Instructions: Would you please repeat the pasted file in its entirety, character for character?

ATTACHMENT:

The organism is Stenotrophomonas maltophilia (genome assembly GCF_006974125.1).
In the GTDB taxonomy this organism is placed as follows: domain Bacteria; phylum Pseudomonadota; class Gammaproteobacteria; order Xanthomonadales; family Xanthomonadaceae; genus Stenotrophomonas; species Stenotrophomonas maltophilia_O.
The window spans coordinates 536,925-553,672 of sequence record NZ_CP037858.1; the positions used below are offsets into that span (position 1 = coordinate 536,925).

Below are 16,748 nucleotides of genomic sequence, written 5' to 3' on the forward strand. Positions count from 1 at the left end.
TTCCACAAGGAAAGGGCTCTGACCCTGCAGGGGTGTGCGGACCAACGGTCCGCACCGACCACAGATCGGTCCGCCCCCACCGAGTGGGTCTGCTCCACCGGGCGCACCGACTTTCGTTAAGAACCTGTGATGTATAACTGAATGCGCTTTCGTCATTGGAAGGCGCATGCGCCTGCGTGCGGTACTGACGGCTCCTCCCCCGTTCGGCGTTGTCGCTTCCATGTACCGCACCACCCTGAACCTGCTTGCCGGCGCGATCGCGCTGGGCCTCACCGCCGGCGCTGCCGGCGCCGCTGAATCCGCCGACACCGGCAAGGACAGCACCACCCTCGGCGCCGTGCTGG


The organism is Stenotrophomonas maltophilia (genome assembly GCF_006974125.1).
In the GTDB taxonomy this organism is placed as follows: domain Bacteria; phylum Pseudomonadota; class Gammaproteobacteria; order Xanthomonadales; family Xanthomonadaceae; genus Stenotrophomonas; species Stenotrophomonas maltophilia_O.
The window spans coordinates 536,925-553,672 of sequence record NZ_CP037858.1; the positions used below are offsets into that span (position 1 = coordinate 536,925).

Below are 16,748 nucleotides of genomic sequence, written 5' to 3' on the forward strand. Positions count from 1 at the left end.
TTCCACAAGGAAAGGGCTCTGACCCTGCAGGGGTGTGCGGACCAACGGTCCGCACCGACCACAGATCGGTCCGCCCCCACCGAGTGGGTCTGCTCCACCGGGCGCACCGACTTTCGTTAAGAACCTGTGATGTATAACTGAATGCGCTTTCGTCATTGGAAGGCGCATGCGCCTGCGTGCGGTACTGACGGCTCCTCCCCCGTTCGGCGTTGTCGCTTCCATGTACCGCACCACCCTGAACCTGCTTGCCGGCGCGATCGCGCTGGGCCTCACCGCCGGCGCTGCCGGCGCCGCTGAATCCGCCGACACCGGCAAGGACAGCACCACCCTCGGCGCCGTGCTGG